The film English Vinglish proves to be an important one for Indian cinema, not just because it marks the return of Sridevi, the most graceful lady on the silver screen after a 15 year break; but because it celebrates the sari clad Indian housewife as a home-maker and an entrepreneur.
Films like Vidya Balan starrer Kahaani have worked on feminist themes by gaining sympathy for a pregnant woman because she is with child. In this spirit, English Vinglish presents Shahshi (Sridevi) — a typically desi housewife with all the socio-cultural shortcomings and handicaps that make a feminist plot; a woman coming to terms with her life and overcoming all the obstacles because she can. This makes the film all the more interesting and plausible.
She doesn’t get time to treat herself for coffee because she is busy making parathas for her family. Her husband Satish (Adil Hussain), who is a modern, office-going, well-to-do middle-aged man, discourages her from following her only passion: making and delivering laddus. Her daughter is embarrassed to take her to the parents-teacher meetings at school, because her mother can’t speak English. All these factors build up to the conflict of the film — the consequences of not knowing how to speak English. This struggle reaches its crescendo when she is invited to attend a wedding in New York; Shahshi decides at that point to steal away from time to time and enrol herself at an English language course.
Directed by the debutant Gauri Shinde and produced by R Balki, English Vinglish has been simultaneously released in Telugu and will also mark Srivdevi’s comeback to Tamil cinema after 26 years. Before its official release, the film was screened at the gala night of the Toronto Film Festival 2012 where it received a standing ovation for Sridevi’s performance and rightly so, because as one embarks upon Shahshi’s journey as a viewer, there is no coming back.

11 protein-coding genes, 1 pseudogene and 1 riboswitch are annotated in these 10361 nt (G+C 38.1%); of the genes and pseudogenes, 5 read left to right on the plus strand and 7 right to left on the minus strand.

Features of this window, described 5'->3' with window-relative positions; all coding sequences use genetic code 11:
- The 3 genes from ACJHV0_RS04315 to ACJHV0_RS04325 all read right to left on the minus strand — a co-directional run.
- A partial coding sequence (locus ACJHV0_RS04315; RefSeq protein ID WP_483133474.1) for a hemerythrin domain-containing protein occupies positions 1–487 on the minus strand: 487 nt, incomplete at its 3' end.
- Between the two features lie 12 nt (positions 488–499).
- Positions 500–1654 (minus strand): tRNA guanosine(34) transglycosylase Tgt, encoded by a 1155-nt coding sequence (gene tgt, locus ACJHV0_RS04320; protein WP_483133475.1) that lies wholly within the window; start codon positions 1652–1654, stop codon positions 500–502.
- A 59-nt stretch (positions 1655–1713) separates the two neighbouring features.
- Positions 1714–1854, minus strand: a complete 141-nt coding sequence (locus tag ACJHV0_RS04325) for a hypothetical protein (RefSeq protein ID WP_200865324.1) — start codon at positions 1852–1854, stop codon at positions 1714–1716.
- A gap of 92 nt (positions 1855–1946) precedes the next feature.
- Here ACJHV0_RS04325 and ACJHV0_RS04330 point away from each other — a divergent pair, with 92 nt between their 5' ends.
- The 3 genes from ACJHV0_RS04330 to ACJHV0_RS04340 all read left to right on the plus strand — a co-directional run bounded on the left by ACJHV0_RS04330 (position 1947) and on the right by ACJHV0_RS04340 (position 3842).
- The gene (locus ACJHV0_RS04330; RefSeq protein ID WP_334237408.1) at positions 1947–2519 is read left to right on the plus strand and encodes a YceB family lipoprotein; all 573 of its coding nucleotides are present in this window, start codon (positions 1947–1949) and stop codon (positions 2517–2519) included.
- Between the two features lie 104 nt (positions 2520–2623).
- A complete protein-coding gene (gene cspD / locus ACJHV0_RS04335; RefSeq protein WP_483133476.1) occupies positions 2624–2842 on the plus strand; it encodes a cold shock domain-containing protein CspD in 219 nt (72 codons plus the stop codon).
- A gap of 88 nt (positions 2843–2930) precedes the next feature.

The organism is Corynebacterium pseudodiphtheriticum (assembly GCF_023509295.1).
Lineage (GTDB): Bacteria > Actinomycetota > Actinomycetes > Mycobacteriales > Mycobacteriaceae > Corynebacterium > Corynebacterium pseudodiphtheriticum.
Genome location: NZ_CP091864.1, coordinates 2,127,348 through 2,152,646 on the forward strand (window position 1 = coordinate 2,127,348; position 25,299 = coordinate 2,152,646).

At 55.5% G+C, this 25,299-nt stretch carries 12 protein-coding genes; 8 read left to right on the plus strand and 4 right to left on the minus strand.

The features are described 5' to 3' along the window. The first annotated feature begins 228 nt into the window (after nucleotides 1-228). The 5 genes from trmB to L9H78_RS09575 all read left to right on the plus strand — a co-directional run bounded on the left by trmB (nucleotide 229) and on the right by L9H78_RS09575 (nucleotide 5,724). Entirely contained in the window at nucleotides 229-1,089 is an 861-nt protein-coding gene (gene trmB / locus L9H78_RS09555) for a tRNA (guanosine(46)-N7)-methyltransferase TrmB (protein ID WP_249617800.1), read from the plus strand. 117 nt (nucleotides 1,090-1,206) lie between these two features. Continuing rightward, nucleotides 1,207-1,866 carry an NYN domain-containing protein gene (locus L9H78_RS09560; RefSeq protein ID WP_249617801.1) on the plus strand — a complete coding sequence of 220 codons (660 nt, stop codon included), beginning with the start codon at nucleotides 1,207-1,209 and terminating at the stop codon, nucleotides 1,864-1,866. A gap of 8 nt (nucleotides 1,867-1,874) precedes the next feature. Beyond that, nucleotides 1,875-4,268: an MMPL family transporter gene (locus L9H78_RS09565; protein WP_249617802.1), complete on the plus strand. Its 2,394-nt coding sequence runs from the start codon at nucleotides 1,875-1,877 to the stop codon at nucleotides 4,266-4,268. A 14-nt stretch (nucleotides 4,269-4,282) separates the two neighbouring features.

The simplicity with which Sridevi pulls off such a complex character is far too brilliant to be termed commendable or remarkable; it’s simply awe-inspiring. It certainly wouldn’t be an overstatement to say that with this comeback, Sridevi has resurrected her reel life by delivering a career best performance. In a number of scenes, her character stays on screen but can’t express much because of her inability to communicate, yet we all can relate to her dilemma simply because she is so compelling. For all those expecting her to be rusty after such a long hiatus, this film is a must watch because she has returned with even more seasoning in her craft along with a few well-disguised wrinkles. This is a new beginning for the stunning Sridevi; there can’t be a better re-launch.
Unfortunately, the film takes a nose dive in the second half as it starts to drag. The film also deviates from Shahshi’s initial conflict, which was with language, as United States has more cultural shocks to offer than lingual, which essentially becomes the reason for its pointless stretch. Shahshi’s English class is a mere re-enactment of the popular series “Mind Your Language” and apart from a few jokes and serious cultural shocks, it stays there longer than needed.
Although English Vinglish is primarily an actor’s film with very strong performances, but the director needs to be given credit for a smooth sailing first half and some smartly set up conflicts between Shahshi and her husband.
English Vinglish is an uplifting film and a must watch for all Sridevi fans. For others, the underlying themes of motherhood and lines like “kia angraizi bachon sae ziada important hai?” might have an emotional appeal.
To sum it up, English Vinglish may not be timeless, but Sridevi certainly is. The film has some entertaining aspects, especially a stellar performance by the child actor Shivansh Kotia as Sagar and a guest appearance by Amitabh Bachchan.
Published in The Express Tribune, October 8th, 2012.